Frequently asked questions relating to Kew leasehold conveyancing
Having had my offer accepted I require leasehold conveyancing in Kew. Before diving in I would like to find out the number of years remaining on the lease.
If the lease is registered - and 99.9% are in Kew - then the leasehold title will always include the basic details of the lease, namely the date; the term; and the original parties. From a conveyancing perspective such details then enable any prospective buyer and lender to confirm that any lease they are looking at is the one relevant to that title.For any other purpose, such as confirming how long the term was granted for and calculating what is left, then the register should be sufficient on it's own.
Due to exchange soon on a basement flat in Kew. Conveyancing solicitors inform me that they are sending me a report tomorrow. Are there areas in the report that I should be focusing on?
The report on title for your leasehold conveyancing in Kew should include some of the following:
- How long the lease is You should be advised as what happens when the lease expires, and informed of the importance of the 80 year mark
I’m about to sell my basement flat in Kew.Conveyancing has not commenced but I have just had a quarterly service charge invoice – should I leave it to the buyer to sort out?
Your conveyancing lawyer is likely to suggest that you should pay the invoice as normal because all ground rent and service charges will be apportioned on completion, so you will be reimbursed by the buyer for the period running from after the completion date to the next payment date. Most managing agents will not acknowledge the buyer until the service charges have been paid and are up to date so it is important for both buyer and seller for the seller to show that they are up to date. This will smooth the conveyancing process.
Last month I purchased a leasehold property in Kew. Am I liable to pay service charges relating to a period prior to my ownership?
Where the service charge has already been demanded from the previous owner and they have not paid you would not usually be personally liable for the arrears. However, your landlord may still be able to take action to forfeit the lease. A critical element of leasehold conveyancing for your conveyancer to be sure to have an up to date clear service charge receipt before completion of your purchase. If you have a mortgage this is likely to be a requirement of your lender.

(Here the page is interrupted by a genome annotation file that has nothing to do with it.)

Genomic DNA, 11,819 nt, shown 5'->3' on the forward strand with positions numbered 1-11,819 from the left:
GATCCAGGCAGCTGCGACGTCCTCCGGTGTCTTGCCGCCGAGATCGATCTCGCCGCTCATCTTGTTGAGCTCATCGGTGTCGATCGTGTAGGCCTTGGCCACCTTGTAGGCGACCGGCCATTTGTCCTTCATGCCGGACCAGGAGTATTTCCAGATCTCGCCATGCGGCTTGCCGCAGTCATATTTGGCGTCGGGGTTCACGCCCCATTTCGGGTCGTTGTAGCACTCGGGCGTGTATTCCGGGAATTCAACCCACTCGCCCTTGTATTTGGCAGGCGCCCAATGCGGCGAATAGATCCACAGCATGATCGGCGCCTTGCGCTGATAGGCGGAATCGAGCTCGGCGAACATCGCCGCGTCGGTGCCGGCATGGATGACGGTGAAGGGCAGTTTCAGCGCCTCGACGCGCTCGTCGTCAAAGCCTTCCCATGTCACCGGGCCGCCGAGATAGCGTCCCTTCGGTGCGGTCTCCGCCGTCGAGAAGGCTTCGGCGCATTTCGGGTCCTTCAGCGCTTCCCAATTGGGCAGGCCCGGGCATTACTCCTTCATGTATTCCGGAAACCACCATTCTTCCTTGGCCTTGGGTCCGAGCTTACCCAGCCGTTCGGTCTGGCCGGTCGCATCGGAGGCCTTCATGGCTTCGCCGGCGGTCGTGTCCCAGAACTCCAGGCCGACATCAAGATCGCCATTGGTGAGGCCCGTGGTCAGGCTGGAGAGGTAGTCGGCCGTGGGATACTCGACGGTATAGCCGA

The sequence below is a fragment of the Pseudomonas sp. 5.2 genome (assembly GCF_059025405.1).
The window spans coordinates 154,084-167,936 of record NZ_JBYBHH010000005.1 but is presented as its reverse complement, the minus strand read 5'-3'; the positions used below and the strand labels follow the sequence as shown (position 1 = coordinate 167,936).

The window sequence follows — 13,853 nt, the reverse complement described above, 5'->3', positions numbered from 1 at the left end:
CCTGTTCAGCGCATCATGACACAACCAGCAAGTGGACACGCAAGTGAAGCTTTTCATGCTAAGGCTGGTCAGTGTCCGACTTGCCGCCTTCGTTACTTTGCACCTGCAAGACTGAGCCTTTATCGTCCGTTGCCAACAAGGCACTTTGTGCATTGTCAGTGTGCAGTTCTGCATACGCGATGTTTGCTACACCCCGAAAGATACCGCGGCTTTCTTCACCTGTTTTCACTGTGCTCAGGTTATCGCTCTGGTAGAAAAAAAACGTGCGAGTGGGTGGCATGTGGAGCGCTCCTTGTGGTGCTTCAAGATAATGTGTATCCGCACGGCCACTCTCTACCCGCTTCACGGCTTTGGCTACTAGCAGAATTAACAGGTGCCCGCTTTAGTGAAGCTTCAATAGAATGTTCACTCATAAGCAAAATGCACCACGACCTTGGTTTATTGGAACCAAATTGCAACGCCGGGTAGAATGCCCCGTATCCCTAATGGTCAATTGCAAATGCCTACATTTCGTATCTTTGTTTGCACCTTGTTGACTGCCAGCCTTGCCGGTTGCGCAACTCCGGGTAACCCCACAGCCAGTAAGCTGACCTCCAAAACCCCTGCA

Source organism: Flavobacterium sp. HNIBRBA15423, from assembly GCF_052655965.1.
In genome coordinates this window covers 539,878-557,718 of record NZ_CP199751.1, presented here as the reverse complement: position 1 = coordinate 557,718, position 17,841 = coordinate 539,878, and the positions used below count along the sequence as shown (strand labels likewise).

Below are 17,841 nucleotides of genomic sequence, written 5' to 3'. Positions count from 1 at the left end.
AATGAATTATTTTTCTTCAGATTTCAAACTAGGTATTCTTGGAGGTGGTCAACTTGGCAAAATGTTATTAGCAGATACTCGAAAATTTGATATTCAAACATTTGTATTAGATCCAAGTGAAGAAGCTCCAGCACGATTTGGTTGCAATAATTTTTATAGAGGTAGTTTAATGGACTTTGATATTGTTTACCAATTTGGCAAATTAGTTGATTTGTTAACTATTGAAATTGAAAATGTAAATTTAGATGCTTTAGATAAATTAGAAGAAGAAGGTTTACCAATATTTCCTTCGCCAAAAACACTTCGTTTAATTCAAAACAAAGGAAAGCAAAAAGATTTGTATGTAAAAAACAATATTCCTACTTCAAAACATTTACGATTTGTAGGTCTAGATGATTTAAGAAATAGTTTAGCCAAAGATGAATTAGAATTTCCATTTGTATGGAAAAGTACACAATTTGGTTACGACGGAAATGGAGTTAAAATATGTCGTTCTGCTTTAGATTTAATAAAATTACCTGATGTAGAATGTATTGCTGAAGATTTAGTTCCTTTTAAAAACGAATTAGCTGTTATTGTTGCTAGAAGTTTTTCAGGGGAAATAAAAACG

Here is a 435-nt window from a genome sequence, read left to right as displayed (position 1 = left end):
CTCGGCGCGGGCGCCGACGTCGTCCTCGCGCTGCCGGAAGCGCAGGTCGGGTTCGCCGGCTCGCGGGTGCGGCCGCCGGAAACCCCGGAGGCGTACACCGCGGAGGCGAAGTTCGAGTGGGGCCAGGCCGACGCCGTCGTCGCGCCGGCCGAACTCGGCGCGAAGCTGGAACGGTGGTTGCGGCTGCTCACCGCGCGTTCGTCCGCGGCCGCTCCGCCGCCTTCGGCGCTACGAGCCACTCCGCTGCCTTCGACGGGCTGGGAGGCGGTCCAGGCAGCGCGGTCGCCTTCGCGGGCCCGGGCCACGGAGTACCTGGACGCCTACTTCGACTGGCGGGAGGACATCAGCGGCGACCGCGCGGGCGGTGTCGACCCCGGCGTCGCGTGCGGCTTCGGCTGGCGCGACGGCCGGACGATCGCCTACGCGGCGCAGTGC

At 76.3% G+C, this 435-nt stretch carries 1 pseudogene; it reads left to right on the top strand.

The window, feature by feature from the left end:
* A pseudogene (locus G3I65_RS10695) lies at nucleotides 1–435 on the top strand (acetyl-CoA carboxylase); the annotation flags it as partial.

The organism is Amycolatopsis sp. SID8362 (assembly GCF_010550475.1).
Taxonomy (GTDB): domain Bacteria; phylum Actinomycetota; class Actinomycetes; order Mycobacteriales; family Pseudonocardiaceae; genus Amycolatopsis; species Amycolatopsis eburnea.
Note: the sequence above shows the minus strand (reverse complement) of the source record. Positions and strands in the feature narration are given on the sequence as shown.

If you purchase part way through an accounting year you may be liable for charges not yet demanded even if they relate to a period prior to your purchase. In such circumstances your conveyancer would normally arrange for the seller to set aside some money to cover their part of the period (usually called a service charge retention).
I am a negotiator for a busy estate agent office in Kew where we have witnessed a few leasehold sales jeopardised due to leases having less than 80 years remaining. I have been given conflicting advice from local Kew conveyancing firms. Can you shed some light as to whether the vendor of a flat can commence the lease extension formalities for the buyer?
As long as the seller has been the owner for at least 2 years it is possible, to serve a Section 42 notice to commence the lease extension process and assign the benefit of the notice to the purchaser. The benefit of this is that the proposed purchaser can avoid having to sit tight for 2 years to extend their lease. Both sets of lawyers will agree to form of assignment. The assignment has to be done prior to, or at the same time as completion of the sale.
An alternative approach is to extend the lease informally by agreement with the landlord either before or after the sale. If you are informally negotiating there are no rules and so you cannot insist on the landlord agreeing to grant an extension or transferring the benefit of an agreement to the buyer.
I have had difficulty in trying to reach an agreement for a lease extension in Kew. Can this matter be resolved via the Leasehold Valuation Tribunal?
You certainly can. We can put you in touch with a Kew conveyancing firm who can help.
An example of a Lease Extension decision for a Kew property is Flat 1 30 Ennismore Avenue in September 2010. the Tribunal adopted and arrived at a premium for the lease extension of £29, 900 This case related to 1 flat. The the unexpired term as at the valuation date was 68.34 years.